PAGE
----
I made an illustration to communicate what we mean: A sticker on its own might have little impact, an afternoon meet-tup a bit more, and some training even more. There are smaller and bigger building blocks. In this example, accessibility regulation might be the biggest building block here. But even the tiny sticker carries weight as it might communicate the importance of the regulation and introduce it to people who haven’t heard of it and didn’t know about its existence. In the context of the GOV.UK Service Standard and Service Manual, we talked quite a bit about the social life of information. It gets forgotten if no one talks about a potentially powerful bit of policy. It requires engagement to remain important and relevant.

So we are talking about building blocks as reinforcing elements in a complex system.

In the context of service design and transformation, we also offered some definitions:

Digital transformation
Joined up, end to end, equitable, user-centred services that work for the internet age, yet do not exclude.

Design culture
The things that guide and inform designers work life as well as design across the organisation – community, principles, standards.

As we wanted to help people have open conversations, we used scenarios rather than people’s own experiences from their work context. Enjoying that a lot, I wrote 3 scenarios at different organisational levels:

  • a digital service manager in Argleton County Council who needs to sort out onboarding for new designers in the council after it didn’t go too well before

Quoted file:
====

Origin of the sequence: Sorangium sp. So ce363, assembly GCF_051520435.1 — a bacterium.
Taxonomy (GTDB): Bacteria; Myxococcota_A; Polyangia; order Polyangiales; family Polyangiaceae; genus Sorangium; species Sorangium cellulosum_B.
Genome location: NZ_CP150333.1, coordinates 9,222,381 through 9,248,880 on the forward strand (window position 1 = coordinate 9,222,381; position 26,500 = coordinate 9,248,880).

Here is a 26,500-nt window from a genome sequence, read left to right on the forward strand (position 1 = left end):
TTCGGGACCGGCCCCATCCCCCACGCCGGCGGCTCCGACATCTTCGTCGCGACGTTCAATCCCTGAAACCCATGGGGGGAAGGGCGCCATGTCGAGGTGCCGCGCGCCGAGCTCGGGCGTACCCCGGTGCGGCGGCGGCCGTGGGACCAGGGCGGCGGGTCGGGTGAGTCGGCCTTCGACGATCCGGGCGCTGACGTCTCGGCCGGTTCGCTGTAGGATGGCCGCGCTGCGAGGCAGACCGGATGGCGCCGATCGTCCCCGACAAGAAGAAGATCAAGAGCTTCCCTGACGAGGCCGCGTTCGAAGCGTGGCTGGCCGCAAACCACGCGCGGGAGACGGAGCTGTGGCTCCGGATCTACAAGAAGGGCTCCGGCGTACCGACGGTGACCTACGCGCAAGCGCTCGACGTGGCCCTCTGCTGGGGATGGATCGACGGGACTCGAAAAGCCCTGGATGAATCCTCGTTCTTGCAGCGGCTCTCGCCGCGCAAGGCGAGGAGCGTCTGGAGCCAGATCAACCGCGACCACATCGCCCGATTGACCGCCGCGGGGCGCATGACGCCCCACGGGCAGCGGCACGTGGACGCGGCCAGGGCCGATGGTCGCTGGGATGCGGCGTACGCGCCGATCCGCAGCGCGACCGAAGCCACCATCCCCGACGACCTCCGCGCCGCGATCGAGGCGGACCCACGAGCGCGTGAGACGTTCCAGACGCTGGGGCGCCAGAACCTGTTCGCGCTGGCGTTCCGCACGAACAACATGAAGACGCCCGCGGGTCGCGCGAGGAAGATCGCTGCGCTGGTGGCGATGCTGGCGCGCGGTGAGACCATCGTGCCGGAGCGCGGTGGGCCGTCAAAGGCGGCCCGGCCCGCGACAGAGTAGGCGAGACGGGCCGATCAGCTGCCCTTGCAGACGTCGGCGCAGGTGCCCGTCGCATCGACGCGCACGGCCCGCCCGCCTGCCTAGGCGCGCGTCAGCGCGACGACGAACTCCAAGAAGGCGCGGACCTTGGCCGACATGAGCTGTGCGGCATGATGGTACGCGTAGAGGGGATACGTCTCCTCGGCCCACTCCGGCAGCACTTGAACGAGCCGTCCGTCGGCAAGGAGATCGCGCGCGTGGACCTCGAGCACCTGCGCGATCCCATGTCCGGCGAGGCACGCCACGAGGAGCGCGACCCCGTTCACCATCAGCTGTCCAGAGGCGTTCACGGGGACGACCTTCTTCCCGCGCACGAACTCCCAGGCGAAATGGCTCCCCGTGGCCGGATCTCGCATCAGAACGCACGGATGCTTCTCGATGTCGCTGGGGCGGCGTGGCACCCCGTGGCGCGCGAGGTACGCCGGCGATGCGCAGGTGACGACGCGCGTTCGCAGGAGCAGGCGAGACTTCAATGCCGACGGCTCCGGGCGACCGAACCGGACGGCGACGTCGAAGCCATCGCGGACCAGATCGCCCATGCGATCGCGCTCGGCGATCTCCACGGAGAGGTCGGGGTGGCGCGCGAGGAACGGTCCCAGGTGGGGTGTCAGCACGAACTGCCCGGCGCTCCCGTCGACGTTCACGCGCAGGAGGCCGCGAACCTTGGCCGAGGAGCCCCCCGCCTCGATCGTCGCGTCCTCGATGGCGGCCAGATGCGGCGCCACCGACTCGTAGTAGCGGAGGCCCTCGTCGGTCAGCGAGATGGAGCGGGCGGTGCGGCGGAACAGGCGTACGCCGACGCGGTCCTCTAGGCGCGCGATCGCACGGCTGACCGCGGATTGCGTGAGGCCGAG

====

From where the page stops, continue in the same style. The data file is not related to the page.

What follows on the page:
• a UX principal at the Office of Rail and Road who has to build an all-new booking website and app by early 2023
  • a relatively new Chief Design & Engagement Officer at the Department for Digital, Culture, Media & Sport who is tasked with building a user-centred design function but has no background in design and doesn’t know where to start

We had participants look at symptoms for low design maturity in their scenarios and then work on individual interventions and then devise a plan that combines a number of building blocks.

We gave everyone a sheet with 16 design maturity building blocks and a design maturity quiz.

A page with 8 segments – each with a illustrating photograph and a short description for: design system, defined job roles, service assurance, organisational induction, user-centred design training, design community, UCD maturity framework, culture of diversity, equity and inclusion
A page with 8 segments – each with a illustrating photograph and a short description for: design principles, design crits, guidance, blogging, service standard, posters and stickers, work on the walls, case studies

For German government, there are still relatively few building blocks in place. But we are working on establishing more and strengthening existing ones, like the service standard.

What’s next

Next Thursday, my colleague Nadine is going to speak at the Berlin Product Designer meet-up. That is the second talk from our team in just two weeks, and it will be a different, newly developed talk.

We need to write up the Paris seminar for the Digital Service blog. And a few more texts are also in the making.

We also have 2 new starters in the design team, joining two different justice projects. It’s a pity they missed our design team away day last week. We better reserve time for another one in early 2023.